age in place

A potential housing disconnect lurks for many retirees or those nearing retirement. According to a 2016 AARP survey, nearly 9-in-10 people who are 65 or older want to stay in their homes throughout their older years. Now comes a problem: A study by Harvard’s Joint Center for Housing Studies reports only a third of U.S. homes are equipped with the essential features that make “aging in place” feasible. These are: at least one no-step entry, and a bedroom and full bathroom on the entry level.

For anyone eager to age in place ─ as well as their children who want their own homes to always be accessible for their parents ─ there’s good news. Thanks to historically low interest rates, now is a smart time to consider upgrades that allow for safe and graceful aging. Low interest rates, coupled with strong gains in home values, make it likely you can get a great rate on a home equity loan to finance renovation projects. For more information, speak with a licensed lending officer at loanDepot at (888) 983-3240.

Safe for health and money

Renovating a home to be age-friendly can make plenty of financial sense when weighed against the cost of other later-life living arrangements. For example, the national average annual rent at an assisted living facility is more than $40,000. If you were to add a master suite to the ground floor to a home to make it more hospitable to an older you, the cost is around $115,000, according to Remodeling magazine. That’s a significant financial commitment. But if having that master suite lets you stay put at least three years longer than you might otherwise, you’ve come out ahead.

Plus, making a home age-friendly increases the chances you’ll stay put. Waiting until a tough time ─ a broken hip or a knee replacement ─ to start a major renovation is impractical, given the months from planning to permits to construction.

Focus on the best age-in-place features

Some age-in-place upgrades, such as grab bars in the bathroom and lever-handle doorknobs, cost relatively little and won’t involve major construction.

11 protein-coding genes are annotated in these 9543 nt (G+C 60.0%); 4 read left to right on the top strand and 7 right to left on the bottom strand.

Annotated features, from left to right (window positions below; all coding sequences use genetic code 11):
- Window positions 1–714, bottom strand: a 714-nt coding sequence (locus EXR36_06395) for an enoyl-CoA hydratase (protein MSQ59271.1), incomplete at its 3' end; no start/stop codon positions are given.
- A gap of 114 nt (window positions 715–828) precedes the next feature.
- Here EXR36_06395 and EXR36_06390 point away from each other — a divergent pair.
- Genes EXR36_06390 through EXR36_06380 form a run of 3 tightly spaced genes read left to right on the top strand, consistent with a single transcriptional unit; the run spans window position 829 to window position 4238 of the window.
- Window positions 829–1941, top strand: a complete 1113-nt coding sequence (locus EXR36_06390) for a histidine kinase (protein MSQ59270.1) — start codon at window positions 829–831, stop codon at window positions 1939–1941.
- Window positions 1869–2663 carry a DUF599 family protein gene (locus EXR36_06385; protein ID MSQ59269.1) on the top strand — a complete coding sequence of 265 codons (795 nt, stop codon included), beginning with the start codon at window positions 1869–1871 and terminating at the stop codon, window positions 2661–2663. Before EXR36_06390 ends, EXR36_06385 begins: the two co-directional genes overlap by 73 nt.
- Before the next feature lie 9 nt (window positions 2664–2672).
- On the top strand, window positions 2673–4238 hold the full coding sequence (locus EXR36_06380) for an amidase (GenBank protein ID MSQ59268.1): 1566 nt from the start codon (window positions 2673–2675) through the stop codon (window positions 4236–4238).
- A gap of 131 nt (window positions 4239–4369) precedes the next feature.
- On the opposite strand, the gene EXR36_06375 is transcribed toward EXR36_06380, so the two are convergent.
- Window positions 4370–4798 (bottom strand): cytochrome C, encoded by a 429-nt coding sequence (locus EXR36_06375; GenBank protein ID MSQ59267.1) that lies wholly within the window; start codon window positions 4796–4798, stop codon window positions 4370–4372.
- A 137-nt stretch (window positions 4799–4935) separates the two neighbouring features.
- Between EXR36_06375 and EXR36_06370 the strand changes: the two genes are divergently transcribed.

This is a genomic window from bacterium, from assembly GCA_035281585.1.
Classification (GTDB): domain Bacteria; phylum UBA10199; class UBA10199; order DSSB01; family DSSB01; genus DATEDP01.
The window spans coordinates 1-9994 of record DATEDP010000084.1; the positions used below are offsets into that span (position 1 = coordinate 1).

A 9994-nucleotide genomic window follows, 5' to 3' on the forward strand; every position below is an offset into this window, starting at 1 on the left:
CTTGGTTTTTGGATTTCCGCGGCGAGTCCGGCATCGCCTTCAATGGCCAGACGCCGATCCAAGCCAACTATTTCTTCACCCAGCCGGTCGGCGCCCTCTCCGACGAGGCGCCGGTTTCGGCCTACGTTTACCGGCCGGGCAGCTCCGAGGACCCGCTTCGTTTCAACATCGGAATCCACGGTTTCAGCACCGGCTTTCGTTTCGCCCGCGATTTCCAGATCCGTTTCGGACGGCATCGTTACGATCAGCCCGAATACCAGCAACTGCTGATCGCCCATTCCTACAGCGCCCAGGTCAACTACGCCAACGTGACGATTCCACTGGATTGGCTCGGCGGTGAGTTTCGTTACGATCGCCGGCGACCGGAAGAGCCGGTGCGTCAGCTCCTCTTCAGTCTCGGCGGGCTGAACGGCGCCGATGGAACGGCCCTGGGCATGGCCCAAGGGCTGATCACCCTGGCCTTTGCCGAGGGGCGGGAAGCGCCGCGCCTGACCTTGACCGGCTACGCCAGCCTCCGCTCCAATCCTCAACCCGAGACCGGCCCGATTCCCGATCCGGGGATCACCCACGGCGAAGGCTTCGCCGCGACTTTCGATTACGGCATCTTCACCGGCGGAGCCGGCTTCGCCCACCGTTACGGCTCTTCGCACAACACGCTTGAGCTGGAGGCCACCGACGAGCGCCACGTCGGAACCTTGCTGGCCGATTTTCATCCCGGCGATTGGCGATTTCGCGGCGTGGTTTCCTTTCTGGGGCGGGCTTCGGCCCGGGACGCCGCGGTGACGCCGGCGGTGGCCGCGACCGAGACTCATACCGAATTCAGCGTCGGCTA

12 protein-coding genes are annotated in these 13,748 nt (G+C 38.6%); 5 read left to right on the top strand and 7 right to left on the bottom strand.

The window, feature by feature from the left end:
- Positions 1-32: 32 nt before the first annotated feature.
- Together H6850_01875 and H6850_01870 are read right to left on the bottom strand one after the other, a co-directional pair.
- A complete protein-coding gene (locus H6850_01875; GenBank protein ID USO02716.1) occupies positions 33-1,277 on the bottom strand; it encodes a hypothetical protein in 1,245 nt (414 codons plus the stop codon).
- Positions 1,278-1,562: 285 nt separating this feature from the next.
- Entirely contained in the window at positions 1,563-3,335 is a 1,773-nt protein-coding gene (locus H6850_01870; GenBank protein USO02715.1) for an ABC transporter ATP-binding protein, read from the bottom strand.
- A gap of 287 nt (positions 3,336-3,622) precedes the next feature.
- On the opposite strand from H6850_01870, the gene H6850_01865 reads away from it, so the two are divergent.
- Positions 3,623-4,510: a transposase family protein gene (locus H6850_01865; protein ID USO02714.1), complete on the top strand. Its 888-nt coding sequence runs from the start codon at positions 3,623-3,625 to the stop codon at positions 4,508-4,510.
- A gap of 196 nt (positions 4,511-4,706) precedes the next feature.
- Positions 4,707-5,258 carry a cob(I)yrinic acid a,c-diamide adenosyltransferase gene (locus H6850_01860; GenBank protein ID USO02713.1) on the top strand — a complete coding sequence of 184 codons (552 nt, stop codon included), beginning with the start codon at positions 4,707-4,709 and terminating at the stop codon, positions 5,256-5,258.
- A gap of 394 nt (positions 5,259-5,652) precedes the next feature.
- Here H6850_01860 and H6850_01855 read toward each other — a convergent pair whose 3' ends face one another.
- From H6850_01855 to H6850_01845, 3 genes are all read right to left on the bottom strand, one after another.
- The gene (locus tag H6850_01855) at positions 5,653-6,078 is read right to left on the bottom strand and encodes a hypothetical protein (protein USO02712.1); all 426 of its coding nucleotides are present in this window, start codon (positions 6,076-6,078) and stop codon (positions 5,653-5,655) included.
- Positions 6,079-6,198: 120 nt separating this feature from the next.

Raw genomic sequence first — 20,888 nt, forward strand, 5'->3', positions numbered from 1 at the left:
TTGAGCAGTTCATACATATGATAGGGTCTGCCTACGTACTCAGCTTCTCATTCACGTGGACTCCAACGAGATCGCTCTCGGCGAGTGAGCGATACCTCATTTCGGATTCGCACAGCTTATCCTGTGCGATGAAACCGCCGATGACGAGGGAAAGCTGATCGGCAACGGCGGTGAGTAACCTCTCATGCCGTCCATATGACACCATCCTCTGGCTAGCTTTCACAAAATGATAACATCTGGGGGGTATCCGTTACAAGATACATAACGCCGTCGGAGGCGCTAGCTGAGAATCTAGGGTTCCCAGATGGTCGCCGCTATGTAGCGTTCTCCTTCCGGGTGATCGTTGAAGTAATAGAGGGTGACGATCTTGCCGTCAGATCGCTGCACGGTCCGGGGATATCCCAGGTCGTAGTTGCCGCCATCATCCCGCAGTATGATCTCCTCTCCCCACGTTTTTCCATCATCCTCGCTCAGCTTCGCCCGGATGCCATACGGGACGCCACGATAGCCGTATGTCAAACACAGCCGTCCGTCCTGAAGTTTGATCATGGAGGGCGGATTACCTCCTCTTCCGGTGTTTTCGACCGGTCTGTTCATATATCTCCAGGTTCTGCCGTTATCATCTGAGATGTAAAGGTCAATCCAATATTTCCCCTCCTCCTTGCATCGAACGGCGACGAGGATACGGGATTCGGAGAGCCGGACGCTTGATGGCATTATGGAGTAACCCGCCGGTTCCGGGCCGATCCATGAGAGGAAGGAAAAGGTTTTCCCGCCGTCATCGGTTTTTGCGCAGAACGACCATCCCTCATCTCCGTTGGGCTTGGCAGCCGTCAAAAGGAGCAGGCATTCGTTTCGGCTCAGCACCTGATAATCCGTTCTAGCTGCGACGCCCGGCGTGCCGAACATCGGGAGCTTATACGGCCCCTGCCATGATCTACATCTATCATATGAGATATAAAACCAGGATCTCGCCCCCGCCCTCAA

According to a survey by HomeAdvisor, the most popular big-ticket projects taken on by age-in-placers include building a ramp entry to the house; creative landscaping can make this aesthetically appealing.

Other key renovations:

  • Widen interior doorways. This makes it possible to navigate with the assistance of a walker or wheelchair. Pencil in about $1,200 per door.
  • Add a bathroom on the entry level. The cost of renovating a bathroom typically runs from around $5,500 to $13,000, according to a HomeAdvisor. A new bathroom will obviously run even more.
  • Boost bathrooms. This is a high-risk area for falls. Some innovations you might consider are a raised-height toilet and the grab bars that  are secured to blocking in the interior wall for maximum stability. A shower that requires no step up (or a low step) and has a bench is ideal. And be sure to install a handheld showerhead that can be used while seated.
  • Simplify the kitchen.  Plan a lower countertop to make it easy to prepare a meal while seated – and let grandchildren to join in. 
  • Click with stoves.  Look for a stovetop with controls at the front, and check out new ovens that have French doors that swing to the sides, rather than the classic pull-down that make it harder to reach into the oven from a wheelchair.

For information on home equity loan products, speak to a loanDepot licensed loan officer at (888) 983-3240.

Published Nov. 16, 2016

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